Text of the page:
For the first time, SC’s research and production network, SCinet, will be using the emerging technology — software defined networking (SDN) — to manage and simplify the operations for a portion of the SC conference’s show floor network.
SCinet is the research and production network that serves as the backbone of data communications for the annual SC Conference. By using SDN in the SCinet network, the group of network engineers deploying SCinet will be able to transfer the task of configuring individual network switching devices to a single piece of software, removing human error from the process of setting up connections within the network.
“Take the last three problems or errors that have occurred on a network of any notable size,” says Nick Buraglio, network engineer at the U.S. Department of Energy’s Energy Sciences Network (ESnet) and lead of SCinet’s SDN project, “it’s almost always a configuration problem — some kind of human error that caused those issues.”
As the pilot year for this SDN project, half of SCinet’s circa one hundred, one-gigabit booth connections will be SDN configured. This technology will simplify managing these network connections and will hopefully reduce the time engineers spend troubleshooting configuration and provisioning errors.
“Previously, SCinet had to create its own configurations for devices which required a unique configuration template for each device along a path. Using SDN, we can take all the idiosyncrasies of various devices into account and configure these devices using a single piece of software,” said J.P. Velders, a network engineer from the University of Amsterdam and co-chair of SCinet’s routing team.
Although still an emerging technology, SCinet anticipates that SDN will increase efficiencies. This network provides a unique platform for running high performance computing (HPC) applications and demonstrations at the SC conference, which is in its 27th year. SCinet, built by more than 100 volunteers from academia, industry and government, has been providing the network connectivity and platform for HPC research at SC since 1991.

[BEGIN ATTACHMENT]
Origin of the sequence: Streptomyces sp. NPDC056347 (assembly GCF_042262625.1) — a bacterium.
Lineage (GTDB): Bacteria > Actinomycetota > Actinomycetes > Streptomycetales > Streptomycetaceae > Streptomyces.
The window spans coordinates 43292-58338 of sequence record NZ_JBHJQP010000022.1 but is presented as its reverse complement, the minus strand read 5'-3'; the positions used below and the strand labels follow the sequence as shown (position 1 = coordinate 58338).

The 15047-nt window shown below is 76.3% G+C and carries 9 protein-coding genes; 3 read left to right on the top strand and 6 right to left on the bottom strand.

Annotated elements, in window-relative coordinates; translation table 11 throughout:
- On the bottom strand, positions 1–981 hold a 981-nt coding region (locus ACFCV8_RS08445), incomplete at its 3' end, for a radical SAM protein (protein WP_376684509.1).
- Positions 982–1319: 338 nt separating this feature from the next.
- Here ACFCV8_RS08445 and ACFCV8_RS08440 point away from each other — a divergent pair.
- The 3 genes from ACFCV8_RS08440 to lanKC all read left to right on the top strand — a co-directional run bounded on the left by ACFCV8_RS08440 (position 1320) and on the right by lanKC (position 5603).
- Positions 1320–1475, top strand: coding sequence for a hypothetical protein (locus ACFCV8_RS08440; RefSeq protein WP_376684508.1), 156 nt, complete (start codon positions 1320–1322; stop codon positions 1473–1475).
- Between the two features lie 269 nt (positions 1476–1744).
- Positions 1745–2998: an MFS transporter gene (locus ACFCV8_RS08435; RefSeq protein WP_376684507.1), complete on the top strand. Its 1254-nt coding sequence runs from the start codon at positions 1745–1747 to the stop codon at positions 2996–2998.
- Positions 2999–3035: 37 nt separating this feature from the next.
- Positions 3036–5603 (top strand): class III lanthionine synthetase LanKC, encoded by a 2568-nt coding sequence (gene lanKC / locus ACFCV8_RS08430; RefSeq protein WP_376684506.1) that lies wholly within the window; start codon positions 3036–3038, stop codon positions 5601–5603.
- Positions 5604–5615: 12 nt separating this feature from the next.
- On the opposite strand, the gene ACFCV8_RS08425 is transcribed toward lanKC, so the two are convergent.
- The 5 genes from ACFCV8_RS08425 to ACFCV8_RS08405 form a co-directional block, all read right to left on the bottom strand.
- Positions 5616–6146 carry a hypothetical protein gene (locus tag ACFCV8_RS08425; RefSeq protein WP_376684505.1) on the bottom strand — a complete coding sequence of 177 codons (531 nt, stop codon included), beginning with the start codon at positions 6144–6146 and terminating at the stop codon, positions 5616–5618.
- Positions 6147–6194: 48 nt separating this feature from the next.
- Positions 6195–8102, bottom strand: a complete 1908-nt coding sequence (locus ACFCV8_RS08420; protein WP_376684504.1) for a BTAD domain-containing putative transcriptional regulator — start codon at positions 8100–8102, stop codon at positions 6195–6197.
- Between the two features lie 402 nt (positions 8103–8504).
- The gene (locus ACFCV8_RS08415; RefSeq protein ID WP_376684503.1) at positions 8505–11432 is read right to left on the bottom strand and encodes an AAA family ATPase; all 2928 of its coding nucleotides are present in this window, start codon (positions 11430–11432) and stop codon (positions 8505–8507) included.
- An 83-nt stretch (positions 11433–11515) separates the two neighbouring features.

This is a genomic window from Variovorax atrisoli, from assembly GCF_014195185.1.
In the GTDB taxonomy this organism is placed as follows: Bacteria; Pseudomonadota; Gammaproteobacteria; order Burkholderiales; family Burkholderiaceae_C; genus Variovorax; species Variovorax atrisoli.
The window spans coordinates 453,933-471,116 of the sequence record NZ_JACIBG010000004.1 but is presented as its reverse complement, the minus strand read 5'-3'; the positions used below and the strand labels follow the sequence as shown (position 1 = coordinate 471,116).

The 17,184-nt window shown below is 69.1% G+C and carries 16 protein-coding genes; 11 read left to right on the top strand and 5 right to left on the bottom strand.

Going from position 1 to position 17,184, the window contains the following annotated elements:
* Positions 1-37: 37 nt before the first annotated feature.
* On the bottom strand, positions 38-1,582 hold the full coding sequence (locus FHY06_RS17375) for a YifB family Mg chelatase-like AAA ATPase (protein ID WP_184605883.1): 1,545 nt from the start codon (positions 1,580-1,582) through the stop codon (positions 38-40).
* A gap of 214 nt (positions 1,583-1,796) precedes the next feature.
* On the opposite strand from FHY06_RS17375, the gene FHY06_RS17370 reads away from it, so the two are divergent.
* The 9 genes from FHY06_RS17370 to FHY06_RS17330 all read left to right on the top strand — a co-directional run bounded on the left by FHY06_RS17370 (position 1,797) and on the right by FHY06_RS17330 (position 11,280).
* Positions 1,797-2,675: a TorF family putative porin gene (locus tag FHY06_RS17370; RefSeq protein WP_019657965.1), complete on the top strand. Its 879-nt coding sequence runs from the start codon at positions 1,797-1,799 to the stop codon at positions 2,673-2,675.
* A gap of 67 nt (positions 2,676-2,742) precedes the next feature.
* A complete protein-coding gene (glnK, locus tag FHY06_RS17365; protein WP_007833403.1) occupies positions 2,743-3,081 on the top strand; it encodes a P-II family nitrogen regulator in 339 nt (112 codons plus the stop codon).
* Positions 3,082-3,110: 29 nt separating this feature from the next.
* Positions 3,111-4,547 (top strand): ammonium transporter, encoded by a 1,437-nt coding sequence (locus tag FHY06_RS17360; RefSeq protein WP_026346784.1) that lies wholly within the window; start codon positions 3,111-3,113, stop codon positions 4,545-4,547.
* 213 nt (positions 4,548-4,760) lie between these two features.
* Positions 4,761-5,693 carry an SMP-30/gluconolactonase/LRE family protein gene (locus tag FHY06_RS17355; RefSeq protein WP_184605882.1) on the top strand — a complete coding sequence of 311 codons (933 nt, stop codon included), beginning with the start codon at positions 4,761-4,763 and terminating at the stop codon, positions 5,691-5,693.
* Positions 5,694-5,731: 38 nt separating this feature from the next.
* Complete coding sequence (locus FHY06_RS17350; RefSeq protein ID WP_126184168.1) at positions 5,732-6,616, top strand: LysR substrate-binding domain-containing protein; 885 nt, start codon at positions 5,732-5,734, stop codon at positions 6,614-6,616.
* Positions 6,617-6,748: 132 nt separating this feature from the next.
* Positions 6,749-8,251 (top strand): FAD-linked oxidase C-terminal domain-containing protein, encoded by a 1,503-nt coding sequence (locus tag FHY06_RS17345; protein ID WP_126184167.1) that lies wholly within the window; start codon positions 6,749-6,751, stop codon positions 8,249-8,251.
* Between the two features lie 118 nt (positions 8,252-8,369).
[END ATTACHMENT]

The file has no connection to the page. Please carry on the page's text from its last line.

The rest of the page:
“SDN allows the participating vendors to showcase the programmability of their equipment in a production environment. In addition to the enhancements to the SCinet architecture itself, the use of SDN helps promote the practical usability of the technology to conference participants and the network industry as a whole, “ says Conan Moore, a network engineer from the University of Colorado Boulder and co-chair of SCinet’s routing team.
To implement SDN, SCinet is partnering with Brocade, a network technology company. Brocade is providing both the routing and switching equipment, and the Controller software, which uses OpenFlow, the feature that enables SCinet to deploy SDN across multiple devices.
The SCinet team used OpenFlow in 2014 with Big Switch Networks technology for cybersecurity applications. “Last year, we monitored network traffic for security events using SDN to control the security monitoring infrastructure,” Buraglio said.
While SDN will be isolated to part of the SCinet network this year, Velders anticipates that the technology will span the entire network by 2016.
“Our goal is to scale up the use of SDN to the entire network, which will save time when having to configure several hundreds of booth connections and their associated circuits. It will allow us to become more agile and more flexible to accommodate changes and requests,” Velders said.